Theories About Origins of Bullying
Bullying is a universal phenomenon, not unique to particular cultures and regions. Developmental psychologists Volk, Camilleri, Dane, & Marini (2012) note this fact and attempt, through research, to counter traditional beliefs that bullying results from maladaptive development. Rather, they postulate that the prevalence and universality of bullying could indicate the opposite: An adaptive and calculated response, on behalf of certain adolescents, to a social environment. Their analysis reveals a seemingly controversial addition to the cannon of research available on bullying, emphasizing potential social and somatic benefits of bullying. Further, the team of researchers prompts clinicians, parents, and program administrators to carefully assess the motivations behind bullying and to tailor their interventions accordingly.
Adolescents’ Evolutionary Goals
Volk et al. (2012) believe adolescents have two primary evolutionary goals:
“Growth/health/survival and securing appropriate mating opportunities,” (p. 223). For the purposes of this review, the former will be examined more thoroughly. The subsequent conclusions are drawn from a series of studies and data including historical records of bullying across global empires, modern data on bullying, and supplemental data on bullying in contemporary hunter-gatherer tribes such as Brazil’s Yanomamo. The investigators are careful to attribute the unveiled adaptive functions of bullying only to what is termed a “pure bully” (a bully who is not also a victim of bullying). Bullying on the part of bully-victims (victims who, in turn, bully others) is believed to serve a more “reactive function and may be a product of dysregulation” (p. 224).
Goal Reduced to Dominance
Primarily, Volk et al. (2012) explore the somatic benefits of bullying, noting that, while there is no direct evidence that bullying causes greater or faster physical growth, there is evidence that bullies (particularly male bullies) tend to be “larger and stronger than non-bullies” (p. 224). Hunter-gatherers may account for the most prominent example of somatic benefits, particularly in circumstances of scarcity. The researchers note evidence of this among the Ik, a group of displaced hunter-gatherers, “who experienced extreme resource deprivation, and whose adolescents (and even younger children) were highly involved in bullying over life-and-death physical resources” (p. 224). This sort of bullying can also be seen in the pursuit of professional success, or rather another ticket to more tangible resources, in fields with high lucrative rewards and limited enrollment. Dominance of power and resources is cited to reduce bullies’ stress levels, resulting in better general health outcomes as well.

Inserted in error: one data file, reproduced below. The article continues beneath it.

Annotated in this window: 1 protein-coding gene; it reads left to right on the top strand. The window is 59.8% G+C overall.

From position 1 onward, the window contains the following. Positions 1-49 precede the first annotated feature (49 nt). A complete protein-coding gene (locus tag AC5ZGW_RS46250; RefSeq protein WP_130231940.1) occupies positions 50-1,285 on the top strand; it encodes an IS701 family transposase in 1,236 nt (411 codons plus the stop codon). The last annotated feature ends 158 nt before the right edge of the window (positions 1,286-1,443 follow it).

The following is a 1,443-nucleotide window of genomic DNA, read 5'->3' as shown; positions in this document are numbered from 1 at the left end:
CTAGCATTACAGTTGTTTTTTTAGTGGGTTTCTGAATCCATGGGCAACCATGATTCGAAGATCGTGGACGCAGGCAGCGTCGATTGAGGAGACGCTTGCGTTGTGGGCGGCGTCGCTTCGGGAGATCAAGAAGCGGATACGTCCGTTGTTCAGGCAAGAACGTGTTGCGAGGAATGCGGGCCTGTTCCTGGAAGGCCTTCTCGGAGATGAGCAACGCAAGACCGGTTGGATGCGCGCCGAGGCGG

Bullies Seen as Popular and Powerful
Interestingly, despite previous research indicating high potential for depression among both bullies and victims, Volk et al. (2012) note some positive effects on mental health: Bullying is directly related to “positive mental health traits such as theory of mind ability, cognitive empathy, leadership, social competence, and self-efficacy” (p. 225). These characteristics are typically beneficial for achieving social dominance, which has been found to be positively associated with both bullying and peer/teacher-reported popularity and power (p. 227).
Costs and Benefits of Bullying
Finally, the researchers consider an important question: If bullying is truly a general adaptive behavior, then why are all adolescents not bullies? To address it, Volk et al. (2012) propose that bullying is a facultative adaptation, meaning, “an adaptation that is expressed only under certain environmental circumstances” (p. 231). They further reason that bullying, as with any behavior, comes with costs as well as benefits; certain adolescents may make decisions, in response to a particular environment, that allow for more immediate rewards (i.e., social capital). Another adolescent, under different material and psychological circumstances, may make a different choice.
Focus on Adaptive Behaviors
Based upon these conclusions, Volk et al. (2012) ultimately urge clinicians, teachers, and parents to implement interventions that offer more severe disciplinary consequences to bullying behaviors, thereby upping the “costs” and reducing perceived social rewards. They draw attention to results of a recent meta-analysis indicating the non-significant effects of anti-bully interventions and suggest that interventions can be improved, in their expert opinion, by shifting the focus on bullying behaviors from maladaptive to adaptive reactions.
Volk, A., Camilerri, J., Dane, A., Marini, Z. (2012) Is adolescent bullying an evolutionary adaptation? Aggressive Behavior, 38, p. 222-238